CPAB gathers students in Trabant for a celebration of hip-hop
MANAGING MOSAIC EDITOR
Hip-hop is a musical genre with a reputation. It frequently addresses political and social issues, while simultaneously acting as great party music. The genre is multifaceted and diverse, allowing listeners to find the niche they’re looking for, and students at the university banded together to host an event reflecting just that.
On Thursday, students gathered in the multipurpose room of Trabant for an event called Evolution of Hip-Hop: The Get Down. It was a celebration of hip-hop culture hosted by the Cultural Programming Advisory Board (CPAB). A stage was set up in the center where students were called up to dance or rap competitively, and the event was complete with DJs cycling through the different eras of hip-hop.
“Every day, people listen to hip-hop music, people dance, people care about their fashion,” senior and CPAB member who served as one of the committee chairs of the event, Ryan Broussard says. “This is just an event to show how [hip-hop] has changed over time, and how it also has recycled itself.”
In addition to the performance aspect of the event, there were also displays dedicated to different eras and facets of hip-hop culture set up for students to view. These included records, graffiti, clothing and hip-hop films, which were primarily divided up by time periods to show the growth and progression of the culture.
“With such a political and social climate that we live in, we also realize that hip-hop has played a tremendous role in sharing a message,” program coordinator Edward Franklin says. “It’s been a way for people to express themselves, and we always want students to be able to express themselves in those various different art forms. Hip-hop is a great medium for that.”
The event gave students an opportunity to do just that. The stage in the center was surrounded by a dense crowd who watched on as students performed and as the DJs played songs that caused everyone to reminisce — namely Soulja Boy’s “Crank That”.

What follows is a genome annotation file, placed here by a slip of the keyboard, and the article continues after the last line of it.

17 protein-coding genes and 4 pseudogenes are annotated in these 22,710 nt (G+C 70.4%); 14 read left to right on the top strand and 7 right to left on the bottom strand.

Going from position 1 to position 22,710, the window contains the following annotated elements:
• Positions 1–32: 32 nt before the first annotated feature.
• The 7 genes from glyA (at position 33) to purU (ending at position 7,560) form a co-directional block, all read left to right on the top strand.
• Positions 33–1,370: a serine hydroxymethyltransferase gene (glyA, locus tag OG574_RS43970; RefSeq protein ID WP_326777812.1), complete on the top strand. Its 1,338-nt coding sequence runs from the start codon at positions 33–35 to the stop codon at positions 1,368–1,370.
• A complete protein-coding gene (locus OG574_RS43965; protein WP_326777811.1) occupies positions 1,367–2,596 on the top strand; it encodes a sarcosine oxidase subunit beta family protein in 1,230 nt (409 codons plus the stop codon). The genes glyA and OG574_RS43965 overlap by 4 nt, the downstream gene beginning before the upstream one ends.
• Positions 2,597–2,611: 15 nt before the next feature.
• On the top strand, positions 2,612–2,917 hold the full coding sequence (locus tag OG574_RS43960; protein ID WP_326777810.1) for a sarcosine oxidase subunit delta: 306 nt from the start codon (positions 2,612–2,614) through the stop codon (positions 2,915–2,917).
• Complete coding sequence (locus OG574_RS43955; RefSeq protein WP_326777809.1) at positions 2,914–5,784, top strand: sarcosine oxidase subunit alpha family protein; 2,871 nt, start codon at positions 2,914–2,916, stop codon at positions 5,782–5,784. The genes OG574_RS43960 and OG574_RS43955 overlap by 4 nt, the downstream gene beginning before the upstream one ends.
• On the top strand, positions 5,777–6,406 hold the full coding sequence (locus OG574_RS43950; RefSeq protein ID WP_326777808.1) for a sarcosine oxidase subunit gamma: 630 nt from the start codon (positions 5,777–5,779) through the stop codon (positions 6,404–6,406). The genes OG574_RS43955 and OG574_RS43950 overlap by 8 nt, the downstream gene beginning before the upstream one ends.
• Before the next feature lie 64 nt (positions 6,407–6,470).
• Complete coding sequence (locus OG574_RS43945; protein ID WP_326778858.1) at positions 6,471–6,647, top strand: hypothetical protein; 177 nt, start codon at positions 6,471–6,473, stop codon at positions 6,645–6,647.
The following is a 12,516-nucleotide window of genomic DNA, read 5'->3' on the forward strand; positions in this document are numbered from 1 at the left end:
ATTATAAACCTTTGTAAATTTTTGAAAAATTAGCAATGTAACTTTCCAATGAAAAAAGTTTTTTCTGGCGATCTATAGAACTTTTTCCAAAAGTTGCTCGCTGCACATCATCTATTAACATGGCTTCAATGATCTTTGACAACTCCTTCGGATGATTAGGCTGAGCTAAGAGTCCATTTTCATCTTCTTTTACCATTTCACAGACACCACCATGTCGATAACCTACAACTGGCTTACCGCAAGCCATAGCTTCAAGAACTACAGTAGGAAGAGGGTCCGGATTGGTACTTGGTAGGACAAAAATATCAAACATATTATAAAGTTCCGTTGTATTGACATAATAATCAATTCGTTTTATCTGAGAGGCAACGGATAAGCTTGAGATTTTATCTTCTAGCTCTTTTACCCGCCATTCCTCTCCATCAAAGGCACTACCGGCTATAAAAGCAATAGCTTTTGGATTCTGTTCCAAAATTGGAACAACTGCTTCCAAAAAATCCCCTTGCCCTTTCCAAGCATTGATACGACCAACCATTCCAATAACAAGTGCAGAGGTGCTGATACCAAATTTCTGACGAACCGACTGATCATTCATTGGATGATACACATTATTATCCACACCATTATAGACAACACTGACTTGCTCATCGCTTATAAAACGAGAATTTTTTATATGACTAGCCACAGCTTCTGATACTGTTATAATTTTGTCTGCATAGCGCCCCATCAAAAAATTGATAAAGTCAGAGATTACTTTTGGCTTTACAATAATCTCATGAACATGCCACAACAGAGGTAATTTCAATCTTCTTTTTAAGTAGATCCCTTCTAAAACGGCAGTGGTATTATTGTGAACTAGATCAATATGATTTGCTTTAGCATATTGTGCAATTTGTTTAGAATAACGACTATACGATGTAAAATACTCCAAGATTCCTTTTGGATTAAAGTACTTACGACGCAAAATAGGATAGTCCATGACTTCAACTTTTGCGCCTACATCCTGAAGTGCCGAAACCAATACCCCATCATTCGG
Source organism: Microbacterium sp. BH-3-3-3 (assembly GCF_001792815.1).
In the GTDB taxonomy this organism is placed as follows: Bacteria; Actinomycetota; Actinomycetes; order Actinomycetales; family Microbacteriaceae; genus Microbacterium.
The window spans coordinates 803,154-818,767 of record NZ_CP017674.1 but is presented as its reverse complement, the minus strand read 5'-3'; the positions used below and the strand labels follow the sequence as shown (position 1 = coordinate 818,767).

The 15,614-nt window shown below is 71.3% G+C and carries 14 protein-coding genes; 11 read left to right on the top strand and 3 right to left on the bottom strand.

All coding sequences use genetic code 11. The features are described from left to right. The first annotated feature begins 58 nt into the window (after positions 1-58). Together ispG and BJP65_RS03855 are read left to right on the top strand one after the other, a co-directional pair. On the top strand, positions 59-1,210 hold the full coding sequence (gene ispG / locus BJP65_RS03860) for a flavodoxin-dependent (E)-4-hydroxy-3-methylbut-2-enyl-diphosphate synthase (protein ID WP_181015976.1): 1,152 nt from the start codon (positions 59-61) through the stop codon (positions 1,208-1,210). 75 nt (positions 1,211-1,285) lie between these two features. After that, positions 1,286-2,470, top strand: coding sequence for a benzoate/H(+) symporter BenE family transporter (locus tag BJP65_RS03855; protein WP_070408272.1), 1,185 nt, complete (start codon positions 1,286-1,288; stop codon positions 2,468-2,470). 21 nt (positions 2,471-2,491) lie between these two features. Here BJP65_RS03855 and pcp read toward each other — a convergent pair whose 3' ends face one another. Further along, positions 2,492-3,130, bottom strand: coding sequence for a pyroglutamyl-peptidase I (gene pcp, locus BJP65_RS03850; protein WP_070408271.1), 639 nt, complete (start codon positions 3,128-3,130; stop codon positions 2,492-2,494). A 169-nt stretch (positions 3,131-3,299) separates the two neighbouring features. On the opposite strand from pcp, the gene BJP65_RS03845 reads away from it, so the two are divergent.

“I’m at a time in my life where I can relate more to what’s going on and the messages being conveyed,” CPAB member Courtney Kinard says. Kinard adds that he has been able to identify with ‘90s rappers like Biggie Smalls, Tupac Shakur, Lil’ Kim and Remy Ma. “I feel like rappers at that time were, for lack of a better term, ‘woke.’ They were really able to describe the political climate.”
Both Broussard and Kinard expressed their interest in and appreciation for ‘90s hip-hop, as they believe everything from the culture’s music to the fashion-shaped modern hip-hop music.
“They were just creators,” Broussard says about artists in the ‘90s.
The Get Down closely resembled a party; Students were having fun, educating themselves about hip-hop culture, and appreciating each other’s talents through performances and exhibitions.
“It’s cool to see different art forms and appreciate people’s talent, but you’re also learning as well,” Broussard says. “As the event goes on, I’ll learn more and more about something I love, and I think you can’t beat that.”